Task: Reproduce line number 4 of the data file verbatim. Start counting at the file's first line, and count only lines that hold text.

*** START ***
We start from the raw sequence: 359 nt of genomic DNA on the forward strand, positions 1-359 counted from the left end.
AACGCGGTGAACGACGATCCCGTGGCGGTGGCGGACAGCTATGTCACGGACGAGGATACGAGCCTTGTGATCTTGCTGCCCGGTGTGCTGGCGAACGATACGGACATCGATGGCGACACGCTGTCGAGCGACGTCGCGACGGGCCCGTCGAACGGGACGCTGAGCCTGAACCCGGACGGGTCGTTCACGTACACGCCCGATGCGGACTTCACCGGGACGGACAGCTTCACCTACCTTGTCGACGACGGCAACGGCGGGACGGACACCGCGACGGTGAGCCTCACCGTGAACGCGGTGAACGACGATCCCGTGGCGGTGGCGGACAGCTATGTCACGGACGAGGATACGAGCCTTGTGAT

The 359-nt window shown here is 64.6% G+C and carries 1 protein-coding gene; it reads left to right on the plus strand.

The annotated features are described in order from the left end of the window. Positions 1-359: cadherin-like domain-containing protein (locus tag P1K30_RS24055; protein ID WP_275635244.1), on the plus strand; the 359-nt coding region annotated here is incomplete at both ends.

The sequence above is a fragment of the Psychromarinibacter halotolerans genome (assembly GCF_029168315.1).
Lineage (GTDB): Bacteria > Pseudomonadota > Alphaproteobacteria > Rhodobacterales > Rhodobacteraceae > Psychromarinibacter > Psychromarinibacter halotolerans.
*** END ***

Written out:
The annotated features are described in order from the left end of the window. Positions 1-359: cadherin-like domain-containing protein (locus tag P1K30_RS24055; protein ID WP_275635244.1), on the plus strand; the 359-nt coding region annotated here is incomplete at both ends.